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  1. #14
    Join Date
    Aug 2008
    Posts
    416

    Video vs. His Install

    Just to help the OP understand. Your video shows a duel fuel setup where the heat pump coil is on the bottom (upflow) and you can see the p-trap that was installed. The upper drain connection (that uses the tee fitting) is for condensate from the high efficiency furnace which has its own internal trap. From his description its sounds like he has an ac coil on top of furnace and that the AC coil drain uses a 'tee' fitting. Just guessing.

  2. #15
    Join Date
    Jul 2011
    Location
    Northern VA
    Posts
    8

    Talking Many are not aware of this fact

    The relative humidity of the air coming out of a good A/C unit is close to 100% due to its temperature. If the fan is not run in ON the cold duct can adsorb significant moisture and grow mold on the vents.
    \
    Too high a cfm rating on the evaporator will allow the house to be cooled without extracting the humidity, giving that cave like humidity feeling. Insure that the airflow is set on the low end of the chart so that the due point can be depressed significantly. As the outlet air warms it will absorb greater amounts of humidity, drying the home. In difficult situations, system dehumidifiers may be needed. Woody

  3. #16
    Join Date
    Nov 2003
    Posts
    19
    Thanks - very much

    - tstat is TH8321.

    - There is no p-trap and manual says drain should be capped, not open on main drain, optional on secondary.


    Yes we have the cave feeling. That is perfect description. I also suspect sour smell when unit runs is due to negative pressure causing reverse stack effect. I hate to think what we are pulling in...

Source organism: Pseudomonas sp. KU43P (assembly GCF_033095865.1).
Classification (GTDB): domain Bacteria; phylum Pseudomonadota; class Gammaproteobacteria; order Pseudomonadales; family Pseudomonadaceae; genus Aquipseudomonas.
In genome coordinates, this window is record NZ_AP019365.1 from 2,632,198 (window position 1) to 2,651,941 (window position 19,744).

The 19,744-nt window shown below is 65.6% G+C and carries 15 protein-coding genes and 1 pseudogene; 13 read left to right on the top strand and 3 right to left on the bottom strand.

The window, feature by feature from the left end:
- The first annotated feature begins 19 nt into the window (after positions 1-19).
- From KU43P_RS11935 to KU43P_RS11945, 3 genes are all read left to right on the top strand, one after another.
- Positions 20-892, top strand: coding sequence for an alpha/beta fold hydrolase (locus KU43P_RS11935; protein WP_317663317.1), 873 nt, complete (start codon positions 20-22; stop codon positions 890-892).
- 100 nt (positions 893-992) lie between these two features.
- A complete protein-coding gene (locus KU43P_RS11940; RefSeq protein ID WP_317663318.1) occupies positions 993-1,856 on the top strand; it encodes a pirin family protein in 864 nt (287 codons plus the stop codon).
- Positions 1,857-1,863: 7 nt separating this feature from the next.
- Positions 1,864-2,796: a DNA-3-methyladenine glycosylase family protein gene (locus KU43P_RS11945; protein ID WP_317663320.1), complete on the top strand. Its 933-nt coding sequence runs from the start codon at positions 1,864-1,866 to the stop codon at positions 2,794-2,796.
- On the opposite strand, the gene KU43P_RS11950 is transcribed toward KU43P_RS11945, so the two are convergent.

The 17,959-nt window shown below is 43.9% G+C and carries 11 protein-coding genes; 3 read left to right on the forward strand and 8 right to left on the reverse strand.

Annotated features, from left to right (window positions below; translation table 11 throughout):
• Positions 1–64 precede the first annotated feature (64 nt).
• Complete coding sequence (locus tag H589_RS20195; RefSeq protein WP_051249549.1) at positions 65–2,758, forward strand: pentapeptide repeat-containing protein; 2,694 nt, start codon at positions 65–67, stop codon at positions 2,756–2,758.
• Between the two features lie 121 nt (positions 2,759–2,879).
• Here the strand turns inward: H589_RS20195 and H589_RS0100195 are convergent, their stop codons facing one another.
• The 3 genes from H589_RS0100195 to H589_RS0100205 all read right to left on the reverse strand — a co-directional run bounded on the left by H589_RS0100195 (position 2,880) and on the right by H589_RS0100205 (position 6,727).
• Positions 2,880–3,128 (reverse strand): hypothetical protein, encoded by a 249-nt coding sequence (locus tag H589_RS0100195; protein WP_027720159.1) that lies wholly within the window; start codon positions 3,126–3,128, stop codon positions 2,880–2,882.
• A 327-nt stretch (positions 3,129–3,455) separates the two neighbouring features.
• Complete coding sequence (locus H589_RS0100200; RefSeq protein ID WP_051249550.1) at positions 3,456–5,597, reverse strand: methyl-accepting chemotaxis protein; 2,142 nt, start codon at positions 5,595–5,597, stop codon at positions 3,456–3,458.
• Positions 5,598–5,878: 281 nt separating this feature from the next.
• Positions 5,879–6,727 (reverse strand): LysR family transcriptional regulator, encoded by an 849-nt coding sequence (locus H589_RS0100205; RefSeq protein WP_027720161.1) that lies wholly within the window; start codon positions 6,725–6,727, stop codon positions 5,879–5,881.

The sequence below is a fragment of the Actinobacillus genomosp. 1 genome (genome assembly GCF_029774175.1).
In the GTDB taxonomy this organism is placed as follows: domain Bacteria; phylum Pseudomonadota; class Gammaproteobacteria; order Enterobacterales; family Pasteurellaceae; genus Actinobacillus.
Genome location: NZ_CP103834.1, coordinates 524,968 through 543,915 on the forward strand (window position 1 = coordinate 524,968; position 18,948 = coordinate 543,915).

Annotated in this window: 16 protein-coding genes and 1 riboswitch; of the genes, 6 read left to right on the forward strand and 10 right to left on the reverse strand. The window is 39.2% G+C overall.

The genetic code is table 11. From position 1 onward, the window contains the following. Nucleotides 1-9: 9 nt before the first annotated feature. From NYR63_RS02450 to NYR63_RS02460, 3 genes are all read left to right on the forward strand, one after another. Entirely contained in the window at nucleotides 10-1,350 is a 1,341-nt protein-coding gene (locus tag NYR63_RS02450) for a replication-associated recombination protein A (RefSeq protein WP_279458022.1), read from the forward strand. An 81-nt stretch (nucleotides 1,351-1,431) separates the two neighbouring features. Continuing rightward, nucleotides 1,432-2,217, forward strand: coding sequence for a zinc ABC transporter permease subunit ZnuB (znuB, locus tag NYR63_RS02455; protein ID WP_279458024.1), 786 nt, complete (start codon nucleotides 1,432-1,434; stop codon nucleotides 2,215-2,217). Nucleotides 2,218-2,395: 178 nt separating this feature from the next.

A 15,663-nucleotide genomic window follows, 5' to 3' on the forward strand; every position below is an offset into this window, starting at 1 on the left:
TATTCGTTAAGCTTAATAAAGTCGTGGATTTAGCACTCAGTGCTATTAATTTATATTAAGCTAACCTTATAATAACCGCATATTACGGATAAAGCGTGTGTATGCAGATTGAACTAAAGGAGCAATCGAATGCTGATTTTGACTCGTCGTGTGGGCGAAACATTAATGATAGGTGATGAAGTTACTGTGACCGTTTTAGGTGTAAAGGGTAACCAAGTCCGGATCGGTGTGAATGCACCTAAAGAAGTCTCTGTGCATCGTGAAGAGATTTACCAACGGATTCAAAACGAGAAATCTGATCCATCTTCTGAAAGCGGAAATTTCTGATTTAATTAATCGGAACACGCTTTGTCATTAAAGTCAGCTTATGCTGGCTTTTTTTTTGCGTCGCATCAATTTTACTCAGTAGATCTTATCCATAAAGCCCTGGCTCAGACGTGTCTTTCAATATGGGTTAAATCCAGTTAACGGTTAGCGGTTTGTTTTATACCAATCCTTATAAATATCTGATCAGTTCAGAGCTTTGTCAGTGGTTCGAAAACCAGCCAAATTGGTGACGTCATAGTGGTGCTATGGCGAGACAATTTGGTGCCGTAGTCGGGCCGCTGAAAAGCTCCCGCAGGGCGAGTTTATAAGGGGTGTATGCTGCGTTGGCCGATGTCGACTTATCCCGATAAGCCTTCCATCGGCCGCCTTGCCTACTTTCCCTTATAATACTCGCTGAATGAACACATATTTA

Thanks very much for replies so far, all very reasonable and helpful. I will keep this thread up to date. Humidity seems headed to 60%.


    -Bob

  4. #17
    Join Date
    Nov 2003
    Posts
    19
    Update - tech advised no to p-trap, too many field problems, no way that was going to happen. Lowered speed from 450 to 400 CFM. Said to take it down in small increments and see what happens.

    Interesting that he said to set humidity between 50 to 55%. That is too high for me, I've never lived anywhere where that would be desirable with A/C. Especially when its 38% outside, but mentioned that is what he advises when people set humidity on t-stats that support humidity setting (?). Was worried that too low would cause coils to freeze.

    The adventure continues....

  5. #18
    Join Date
    Nov 2003
    Posts
    19
    Quote Originally Posted by teddy bear View Post
    Measure the supply temp/%RH on high and low speeds. Possible to catch the consdensate going to the drain for a day? Blower should be on auto.